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This 1957 Bel Air two-door hardtop came off the assembly line Tuesday, April 09, 1957, from the Los Angeles, California plant. It was then delivered some time thereafter to Courtesy Chevrolet in Los Angeles, California. My father, Anthony Bonno, 24-years-old and working as a mechanic there, bought it new. He had it a few years before meeting and marrying my mother, Janet. I was brought home as a baby in this car as well. My memories of this car are strong, from weekly visits to my grandmother’s house for dinner, going to church and sleeping in the back seat on the way home every Sunday.
The car was turned into a second driver after my father bought a 1969 Impala around 1971. Then around 1975 the Bel Air was parked on the side of the house for a few years before it was moved into the garage. I remember that day around 1978 when my father started it so he could move it into the garage. Once he got it started, he took a lap around the block before parking it in the garage. I remember him coming down the street and up into the driveway and almost going through the back of our garage! He got out of the Bel Air laughing, and I asked why. He said he lost his brakes coming up into the driveway and barely got it stopped with the hand brake.
So, there it sat in the garage for 20 years. During that time, many different things were stacked on top and around it. As the years went by, there was a host of family and friends asking my father if he wanted to sell his Bel Air. Of course, the answer was “no.” I remember one of those times back in the early ’80s, when my family was struggling a bit and an uncle brought over a “car guy” to make my father an offer of over $10,000. The answer was “no” again, and my uncle was a bit upset that my dad did not take the offer, especially when it would have helped us out. So, back to the “struggle” my family went, but my dad still had his Bel Air sitting in the garage.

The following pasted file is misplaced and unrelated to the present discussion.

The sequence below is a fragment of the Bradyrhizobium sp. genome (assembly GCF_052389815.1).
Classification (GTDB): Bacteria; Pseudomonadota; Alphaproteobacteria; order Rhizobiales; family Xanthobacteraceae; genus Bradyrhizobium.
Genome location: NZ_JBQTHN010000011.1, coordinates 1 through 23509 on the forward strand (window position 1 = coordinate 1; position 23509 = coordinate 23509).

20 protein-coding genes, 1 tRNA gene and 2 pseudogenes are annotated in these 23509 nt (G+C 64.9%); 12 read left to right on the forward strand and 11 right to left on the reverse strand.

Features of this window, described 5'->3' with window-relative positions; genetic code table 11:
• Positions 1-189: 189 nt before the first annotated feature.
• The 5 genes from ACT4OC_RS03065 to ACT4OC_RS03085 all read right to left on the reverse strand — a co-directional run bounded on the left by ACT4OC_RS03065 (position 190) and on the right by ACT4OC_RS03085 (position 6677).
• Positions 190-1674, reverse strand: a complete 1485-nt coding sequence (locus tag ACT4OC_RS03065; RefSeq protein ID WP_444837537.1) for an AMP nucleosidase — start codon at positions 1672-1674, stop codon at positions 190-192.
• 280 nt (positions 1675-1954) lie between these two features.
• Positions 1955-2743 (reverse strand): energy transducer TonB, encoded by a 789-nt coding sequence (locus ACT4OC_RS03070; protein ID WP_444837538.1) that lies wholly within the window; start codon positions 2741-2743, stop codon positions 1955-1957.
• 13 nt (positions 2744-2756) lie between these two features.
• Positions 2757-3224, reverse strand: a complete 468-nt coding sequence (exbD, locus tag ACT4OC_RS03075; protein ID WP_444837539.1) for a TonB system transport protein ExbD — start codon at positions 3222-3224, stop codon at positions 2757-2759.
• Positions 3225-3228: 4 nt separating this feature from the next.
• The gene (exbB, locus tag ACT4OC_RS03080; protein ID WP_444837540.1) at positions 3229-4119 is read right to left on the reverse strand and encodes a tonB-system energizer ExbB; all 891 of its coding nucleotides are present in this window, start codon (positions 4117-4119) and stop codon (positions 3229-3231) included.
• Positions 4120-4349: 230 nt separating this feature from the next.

In late 1998 the Bel Air saw some daylight and was put on a trailer for a move to my parents’ new house. Along that journey my father had some great offers yelled at him from people out their windows as the Bel Air made its way down the highway. The Bel Air made it to its new home still under my dad’s possession and then it sat garaged again until May 14, 2002.
In the summer of 2002, after attending a car show and seeing a nice 1957 Bel Air, and a host of other cars, I started thinking of the potential of my father’s, so we sat down and discussed the cars I’d seen that weekend. We talked about what it would take in time, energy, parts, and money. Then we decided it was time to start restoring his Bel Air.
We aired the tires up and took it out of the garage, washed it, stuck the hub caps on, and took “before” pictures. Over the next 8 or so months we stripped the car down. The underbody, chassis and engine compartments got stripped and painted. The front and rear suspension were refurbished with new bushings, springs and steering components. The original 283 was tired, my dad said he had put new rings in one too many times, so it ended up gettign bored out. While the motor was in the machine shop, my father rebuilt the 2-speed cast iron Powerglide. It was an awesome thing to watch him disassemble it on the tailgate of his 1969 C10 pickup. At one point, he couldn’t find some tools to help, so he used some scrap metal and created his own. I was amazed to see him dump the buckets of parts out and sort everything to re-assemble the Powerglide without even a book to help.
As the restoration came up on about two years, I got involved with other hobbies and set aside the project.
My father let the project stall too, being that my interests were elsewhere. During this time, the Bel Air sat with no progress, and unfortunately during that time my father passed away. One of my biggest regrets in life was wasting the opportunity to finish his car alongside him and see him drive it. With little motivation after my father died, I let the Bel Air sit for a few more years collecting dust and with no restoration progress.